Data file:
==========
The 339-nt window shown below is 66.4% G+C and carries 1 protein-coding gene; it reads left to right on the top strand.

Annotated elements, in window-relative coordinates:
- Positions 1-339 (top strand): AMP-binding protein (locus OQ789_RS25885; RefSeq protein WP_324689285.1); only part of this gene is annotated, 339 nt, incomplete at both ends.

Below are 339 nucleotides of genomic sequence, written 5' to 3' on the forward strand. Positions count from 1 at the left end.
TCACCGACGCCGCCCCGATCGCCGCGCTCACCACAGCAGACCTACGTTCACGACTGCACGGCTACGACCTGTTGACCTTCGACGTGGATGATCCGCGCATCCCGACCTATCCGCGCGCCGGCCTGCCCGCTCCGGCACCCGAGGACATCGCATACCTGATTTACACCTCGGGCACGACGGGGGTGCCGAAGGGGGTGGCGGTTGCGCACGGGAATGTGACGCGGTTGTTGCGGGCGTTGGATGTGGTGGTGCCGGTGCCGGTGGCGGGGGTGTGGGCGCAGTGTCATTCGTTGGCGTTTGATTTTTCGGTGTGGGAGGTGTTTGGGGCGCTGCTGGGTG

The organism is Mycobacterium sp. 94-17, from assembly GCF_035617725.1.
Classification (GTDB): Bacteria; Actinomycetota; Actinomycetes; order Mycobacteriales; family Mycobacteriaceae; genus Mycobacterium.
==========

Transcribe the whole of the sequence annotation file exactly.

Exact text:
The 339-nt window shown below is 66.4% G+C and carries 1 protein-coding gene; it reads left to right on the top strand.

Annotated elements, in window-relative coordinates:
- Positions 1-339 (top strand): AMP-binding protein (locus OQ789_RS25885; RefSeq protein WP_324689285.1); only part of this gene is annotated, 339 nt, incomplete at both ends.

Below are 339 nucleotides of genomic sequence, written 5' to 3' on the forward strand. Positions count from 1 at the left end.
TCACCGACGCCGCCCCGATCGCCGCGCTCACCACAGCAGACCTACGTTCACGACTGCACGGCTACGACCTGTTGACCTTCGACGTGGATGATCCGCGCATCCCGACCTATCCGCGCGCCGGCCTGCCCGCTCCGGCACCCGAGGACATCGCATACCTGATTTACACCTCGGGCACGACGGGGGTGCCGAAGGGGGTGGCGGTTGCGCACGGGAATGTGACGCGGTTGTTGCGGGCGTTGGATGTGGTGGTGCCGGTGCCGGTGGCGGGGGTGTGGGCGCAGTGTCATTCGTTGGCGTTTGATTTTTCGGTGTGGGAGGTGTTTGGGGCGCTGCTGGGTG

The organism is Mycobacterium sp. 94-17, from assembly GCF_035617725.1.
Classification (GTDB): Bacteria; Actinomycetota; Actinomycetes; order Mycobacteriales; family Mycobacteriaceae; genus Mycobacterium.